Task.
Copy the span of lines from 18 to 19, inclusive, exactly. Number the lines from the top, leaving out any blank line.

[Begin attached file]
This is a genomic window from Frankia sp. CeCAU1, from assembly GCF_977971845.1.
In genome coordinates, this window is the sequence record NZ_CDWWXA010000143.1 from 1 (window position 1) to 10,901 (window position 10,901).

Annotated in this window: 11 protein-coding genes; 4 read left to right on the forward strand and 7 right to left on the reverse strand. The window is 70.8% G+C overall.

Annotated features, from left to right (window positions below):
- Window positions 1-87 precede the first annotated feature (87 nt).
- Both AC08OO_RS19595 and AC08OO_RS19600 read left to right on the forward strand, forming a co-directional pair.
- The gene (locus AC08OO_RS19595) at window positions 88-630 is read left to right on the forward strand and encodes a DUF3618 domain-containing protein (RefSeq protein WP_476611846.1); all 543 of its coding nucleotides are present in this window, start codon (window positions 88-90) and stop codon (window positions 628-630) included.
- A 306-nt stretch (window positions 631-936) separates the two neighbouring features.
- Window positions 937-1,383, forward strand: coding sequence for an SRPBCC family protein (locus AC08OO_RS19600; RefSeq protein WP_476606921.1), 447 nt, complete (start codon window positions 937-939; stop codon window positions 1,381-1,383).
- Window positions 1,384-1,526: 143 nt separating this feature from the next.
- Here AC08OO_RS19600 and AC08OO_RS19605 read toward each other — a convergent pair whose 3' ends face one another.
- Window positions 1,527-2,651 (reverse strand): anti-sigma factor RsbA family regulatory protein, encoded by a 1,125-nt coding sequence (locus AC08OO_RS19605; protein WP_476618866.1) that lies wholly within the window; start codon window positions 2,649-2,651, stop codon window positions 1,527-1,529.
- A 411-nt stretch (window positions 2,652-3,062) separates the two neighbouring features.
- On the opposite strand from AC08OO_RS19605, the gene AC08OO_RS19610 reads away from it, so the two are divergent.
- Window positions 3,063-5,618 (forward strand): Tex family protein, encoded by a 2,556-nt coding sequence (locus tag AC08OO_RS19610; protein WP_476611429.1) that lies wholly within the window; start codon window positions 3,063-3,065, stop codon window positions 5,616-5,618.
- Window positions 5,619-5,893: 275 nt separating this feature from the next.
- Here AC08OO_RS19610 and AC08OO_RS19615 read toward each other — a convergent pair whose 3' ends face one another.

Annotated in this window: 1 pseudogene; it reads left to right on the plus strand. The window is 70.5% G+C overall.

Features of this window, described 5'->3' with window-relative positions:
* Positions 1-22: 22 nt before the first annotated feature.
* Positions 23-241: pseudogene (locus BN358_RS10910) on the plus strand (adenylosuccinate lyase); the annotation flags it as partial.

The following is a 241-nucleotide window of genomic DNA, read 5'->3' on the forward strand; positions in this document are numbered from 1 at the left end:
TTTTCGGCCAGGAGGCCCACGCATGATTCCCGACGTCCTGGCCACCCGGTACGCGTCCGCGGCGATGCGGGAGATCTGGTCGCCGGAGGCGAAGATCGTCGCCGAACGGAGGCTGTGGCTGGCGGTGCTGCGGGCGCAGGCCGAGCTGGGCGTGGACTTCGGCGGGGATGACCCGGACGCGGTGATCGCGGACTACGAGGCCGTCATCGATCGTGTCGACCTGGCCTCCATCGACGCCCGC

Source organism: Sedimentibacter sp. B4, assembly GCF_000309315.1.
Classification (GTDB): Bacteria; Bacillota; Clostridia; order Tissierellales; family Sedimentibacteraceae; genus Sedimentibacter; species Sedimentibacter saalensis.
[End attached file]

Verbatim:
Annotated in this window: 1 pseudogene; it reads left to right on the plus strand. The window is 70.5% G+C overall.

Features of this window, described 5'->3' with window-relative positions: